CLARKE: Just as frightening as it looks. Truly, I really mean it. It’s really one of the most daunting scenes I’ve had, speaking at length in one of our made-up languages to a lot of people. You truly have to take on every memory you have of politicians speaking at rallies, or in Congress, or Parliament, or whatever it is, and in that moment, think, Emilia, get the attention of 300, 400 people. That, again, does so much for not needing to be consciously thinking about acting. You’re kind of very much in the moment, and reacting to how they are, and catching someone’s eye and seeing them wander, you’re like, Wait! I’ve got to get them back! So it’s definitely incredibly daunting, and they’re always the scariest scenes. Especially in that heat, with that wig!

WS: Daenerys has a very strong sense of justice, and there was that great line, I’m paraphrasing, when your advisor tells you, “Sometimes the best answer to justice is mercy,” and you said, “I will answer justice with justice.” Do Daenerys, and other characters on Game of Thrones, find themselves doing bad things even if they mean well?
CLARKE: Yes, it’s the difference between being an idealist and being a realist. I think the best leaders are a heavy mixture of both, and so while there might be some questionable tactics, you need to make a choice and stick with it. Her choice is the freedom of those in slavery, and getting back to her rightful place on the throne, so that she can administer as much good [as possible] and even out the enormous gap between the rich and the poor, at the sacrifice of herself as a person. Daenerys sees herself much more as Elizabeth I, being married to her job, to her role, to her destiny, as opposed to thinking, I’d like to find the man of my dreams and have lots of children. At the end of season one, when she says goodbye to Khal Drogo, she knows that she’s saying goodbye to any kind of selfish want, and is really looking out for the people.

WS: How many times do you meet people who say they call their significant other “My sun and moon”?
CLARKE: Oh, it’s my favorite thing to hear. I love it. I absolutely love it!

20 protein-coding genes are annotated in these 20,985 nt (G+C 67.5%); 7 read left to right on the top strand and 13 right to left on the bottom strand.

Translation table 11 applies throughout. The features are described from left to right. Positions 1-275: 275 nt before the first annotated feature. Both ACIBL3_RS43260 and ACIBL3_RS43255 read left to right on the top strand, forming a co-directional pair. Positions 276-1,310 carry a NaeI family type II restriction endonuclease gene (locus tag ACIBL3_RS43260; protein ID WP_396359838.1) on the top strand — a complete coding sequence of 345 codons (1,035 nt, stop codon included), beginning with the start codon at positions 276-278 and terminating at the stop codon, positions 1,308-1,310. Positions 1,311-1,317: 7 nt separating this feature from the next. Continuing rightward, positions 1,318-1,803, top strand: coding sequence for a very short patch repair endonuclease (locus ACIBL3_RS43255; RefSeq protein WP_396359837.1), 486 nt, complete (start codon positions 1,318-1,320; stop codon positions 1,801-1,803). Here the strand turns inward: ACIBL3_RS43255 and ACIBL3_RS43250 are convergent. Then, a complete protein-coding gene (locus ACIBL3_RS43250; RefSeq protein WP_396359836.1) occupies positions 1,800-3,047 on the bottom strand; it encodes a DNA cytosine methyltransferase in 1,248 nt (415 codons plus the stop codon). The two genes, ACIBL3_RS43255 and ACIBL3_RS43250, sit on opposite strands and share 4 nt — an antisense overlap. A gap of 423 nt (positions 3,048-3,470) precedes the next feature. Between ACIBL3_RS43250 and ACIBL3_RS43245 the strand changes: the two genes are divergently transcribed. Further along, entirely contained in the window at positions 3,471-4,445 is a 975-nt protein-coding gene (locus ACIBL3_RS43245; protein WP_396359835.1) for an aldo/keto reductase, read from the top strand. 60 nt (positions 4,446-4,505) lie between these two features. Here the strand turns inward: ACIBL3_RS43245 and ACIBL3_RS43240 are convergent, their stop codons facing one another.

WS: Even though Game of Thrones is set in the past, what contemporary themes do you think it presents and addresses?
CLARKE: Ultimately, the core of Game of Thrones is power and the struggle for power—who has it, who doesn’t. Why do you want it? What good or bad can you do with it? That is always going to find a relevant counterpart to our modern society, because, you know, power and money—they ain’t going nowhere! So [with those two themes] there are always a million ways that you can find counterpoints to modern society. I think that’s why people enjoy the show so much, making it even more relevant to today, and that that’s what keeps it really exciting. I’m genuinely not comparing [Game of Thrones to Shakespeare] at all, but good writing—the most famous example of good writing is Shakespeare, and you can read Hamlet and find it relevant today because it’s discussing themes that are the product of human nature, as opposed to being the product of 2015 or 1912.

WS: A word about her babies. What are the scenes with the dragons like?
CLARKE: Well they’re always wonderful, because they’re always incredibly heartfelt. You just have to get rid of any embarrassment as an actor, and really harness as much conviction as you can to truly care about the big green sock while the rest of the crew is looking at you earnestly discussing your love of this big green thing! But I do have a huge soft spot for my babies! It’s just as well because the scenes are so abstract when you film them that you have to kind of zone out and see what the audience will see.

WS: At the end of season five, we see Daenerys in a position where she’s the only person she can trust. Do you feel she has made mistakes as a leader?
CLARKE: Daenerys is in a bit of a precarious situation, probably the most precarious situation she’s been in since season one, really, because she is without a soul and without a hope, and she is being surrounded by a lot of rather angry-looking Dothraki. Yes, I think that her mettle is going to be tested even more this time, and in a way it might be freeing because she’s out of the confines of the day-to-day politics of being a ruler of a land that isn’t hers, and trying to appease both the rich and the poor. Now she’s in this live-or-die situation with people who don’t deal with the monetary value of things, but deal more with, You’re a man and I’m a woman, and that’s what we’re discussing here. So she has a golden opportunity to prove her worth, and I think the outcome will be satisfying in a way that hopefully she won’t die. That’s what I am hoping for! I think she’s made a ton of mistakes, but a brilliant aspect of Daenerys is that she never makes the same mistake twice, and she always learns, so I think this will be the most exciting lesson that she will have come across.